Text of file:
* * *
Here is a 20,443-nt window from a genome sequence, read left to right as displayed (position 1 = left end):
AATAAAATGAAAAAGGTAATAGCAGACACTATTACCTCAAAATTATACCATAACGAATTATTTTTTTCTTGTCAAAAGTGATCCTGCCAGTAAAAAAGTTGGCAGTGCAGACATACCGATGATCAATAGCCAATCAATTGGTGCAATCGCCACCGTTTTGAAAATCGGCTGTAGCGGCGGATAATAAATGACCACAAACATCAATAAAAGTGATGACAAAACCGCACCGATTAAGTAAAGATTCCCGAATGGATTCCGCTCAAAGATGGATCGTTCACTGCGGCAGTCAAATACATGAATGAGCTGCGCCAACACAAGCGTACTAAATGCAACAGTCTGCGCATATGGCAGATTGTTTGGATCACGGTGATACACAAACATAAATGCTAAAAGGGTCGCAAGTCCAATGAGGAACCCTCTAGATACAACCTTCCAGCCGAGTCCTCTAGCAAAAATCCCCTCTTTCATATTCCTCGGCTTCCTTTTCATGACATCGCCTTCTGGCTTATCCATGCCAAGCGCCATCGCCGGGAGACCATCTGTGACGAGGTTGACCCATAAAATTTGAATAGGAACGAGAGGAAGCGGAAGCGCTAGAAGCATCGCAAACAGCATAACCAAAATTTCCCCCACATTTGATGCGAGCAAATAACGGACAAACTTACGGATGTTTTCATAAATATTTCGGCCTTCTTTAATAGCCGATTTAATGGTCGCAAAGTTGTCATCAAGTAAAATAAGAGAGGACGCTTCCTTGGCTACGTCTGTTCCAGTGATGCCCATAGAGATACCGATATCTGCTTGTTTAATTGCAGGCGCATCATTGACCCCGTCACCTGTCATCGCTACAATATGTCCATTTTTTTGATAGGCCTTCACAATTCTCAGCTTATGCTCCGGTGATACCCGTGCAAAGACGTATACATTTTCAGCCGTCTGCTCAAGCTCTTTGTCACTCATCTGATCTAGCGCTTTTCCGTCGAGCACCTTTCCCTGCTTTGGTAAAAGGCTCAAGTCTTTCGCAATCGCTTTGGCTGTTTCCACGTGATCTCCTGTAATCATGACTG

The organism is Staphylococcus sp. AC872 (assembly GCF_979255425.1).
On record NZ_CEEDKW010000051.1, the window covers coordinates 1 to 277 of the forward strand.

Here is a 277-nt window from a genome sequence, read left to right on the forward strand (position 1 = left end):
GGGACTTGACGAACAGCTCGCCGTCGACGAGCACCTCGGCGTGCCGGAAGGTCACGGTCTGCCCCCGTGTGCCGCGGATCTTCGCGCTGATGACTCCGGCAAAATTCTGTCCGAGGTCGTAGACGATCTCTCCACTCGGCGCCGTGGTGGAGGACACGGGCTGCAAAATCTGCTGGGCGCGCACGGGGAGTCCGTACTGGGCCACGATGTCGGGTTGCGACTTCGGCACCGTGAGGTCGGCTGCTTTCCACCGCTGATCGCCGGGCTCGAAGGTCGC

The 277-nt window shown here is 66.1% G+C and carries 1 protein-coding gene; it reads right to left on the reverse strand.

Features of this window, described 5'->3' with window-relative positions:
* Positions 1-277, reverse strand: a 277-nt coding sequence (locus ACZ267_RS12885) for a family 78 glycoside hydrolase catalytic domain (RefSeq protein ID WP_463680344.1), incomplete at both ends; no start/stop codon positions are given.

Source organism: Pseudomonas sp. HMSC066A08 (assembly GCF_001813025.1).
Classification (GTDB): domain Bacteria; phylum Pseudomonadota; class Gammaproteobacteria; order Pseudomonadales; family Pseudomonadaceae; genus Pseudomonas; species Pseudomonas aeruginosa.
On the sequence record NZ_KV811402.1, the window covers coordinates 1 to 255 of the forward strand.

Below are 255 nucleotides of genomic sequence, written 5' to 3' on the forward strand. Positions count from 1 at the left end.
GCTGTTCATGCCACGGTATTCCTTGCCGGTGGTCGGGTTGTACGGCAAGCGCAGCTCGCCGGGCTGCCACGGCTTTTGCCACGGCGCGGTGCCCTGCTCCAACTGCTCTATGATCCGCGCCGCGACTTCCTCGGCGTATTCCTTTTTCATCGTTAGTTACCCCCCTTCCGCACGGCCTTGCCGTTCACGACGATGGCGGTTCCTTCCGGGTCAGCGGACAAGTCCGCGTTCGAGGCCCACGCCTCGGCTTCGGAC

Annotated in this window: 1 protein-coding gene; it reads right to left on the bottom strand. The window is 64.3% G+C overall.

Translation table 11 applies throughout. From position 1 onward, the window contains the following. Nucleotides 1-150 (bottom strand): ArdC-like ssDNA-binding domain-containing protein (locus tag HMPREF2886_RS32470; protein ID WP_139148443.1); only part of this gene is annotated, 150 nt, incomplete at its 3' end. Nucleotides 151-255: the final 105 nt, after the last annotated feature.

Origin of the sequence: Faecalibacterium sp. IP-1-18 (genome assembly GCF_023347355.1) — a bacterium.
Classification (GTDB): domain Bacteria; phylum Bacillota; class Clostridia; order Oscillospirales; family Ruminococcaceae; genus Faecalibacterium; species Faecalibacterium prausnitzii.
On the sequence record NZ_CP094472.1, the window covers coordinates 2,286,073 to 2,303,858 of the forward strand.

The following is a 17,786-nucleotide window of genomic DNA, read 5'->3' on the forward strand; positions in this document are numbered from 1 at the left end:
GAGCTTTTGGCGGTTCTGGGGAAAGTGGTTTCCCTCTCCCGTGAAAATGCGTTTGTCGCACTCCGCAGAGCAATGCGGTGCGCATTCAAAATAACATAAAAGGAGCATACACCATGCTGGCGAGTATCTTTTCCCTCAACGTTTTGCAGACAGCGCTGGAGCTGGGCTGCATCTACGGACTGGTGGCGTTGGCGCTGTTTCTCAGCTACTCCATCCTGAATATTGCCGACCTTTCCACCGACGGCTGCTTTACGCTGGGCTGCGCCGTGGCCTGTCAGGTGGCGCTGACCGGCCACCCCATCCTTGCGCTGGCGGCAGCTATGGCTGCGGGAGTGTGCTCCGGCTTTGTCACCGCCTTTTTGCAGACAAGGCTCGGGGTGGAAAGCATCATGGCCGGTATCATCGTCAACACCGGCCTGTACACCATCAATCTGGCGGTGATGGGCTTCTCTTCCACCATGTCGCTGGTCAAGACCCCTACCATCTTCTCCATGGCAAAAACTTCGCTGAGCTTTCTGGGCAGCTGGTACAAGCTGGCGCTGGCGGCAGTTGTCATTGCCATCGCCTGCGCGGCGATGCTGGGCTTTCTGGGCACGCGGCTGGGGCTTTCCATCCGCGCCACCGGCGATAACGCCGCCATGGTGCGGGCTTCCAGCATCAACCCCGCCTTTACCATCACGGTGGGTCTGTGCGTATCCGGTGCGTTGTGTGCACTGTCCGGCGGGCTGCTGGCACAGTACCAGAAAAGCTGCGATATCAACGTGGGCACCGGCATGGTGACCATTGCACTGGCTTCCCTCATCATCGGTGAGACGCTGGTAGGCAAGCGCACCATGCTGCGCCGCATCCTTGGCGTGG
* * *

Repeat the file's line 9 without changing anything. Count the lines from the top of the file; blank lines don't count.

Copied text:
* Positions 1-277, reverse strand: a 277-nt coding sequence (locus ACZ267_RS12885) for a family 78 glycoside hydrolase catalytic domain (RefSeq protein ID WP_463680344.1), incomplete at both ends; no start/stop codon positions are given.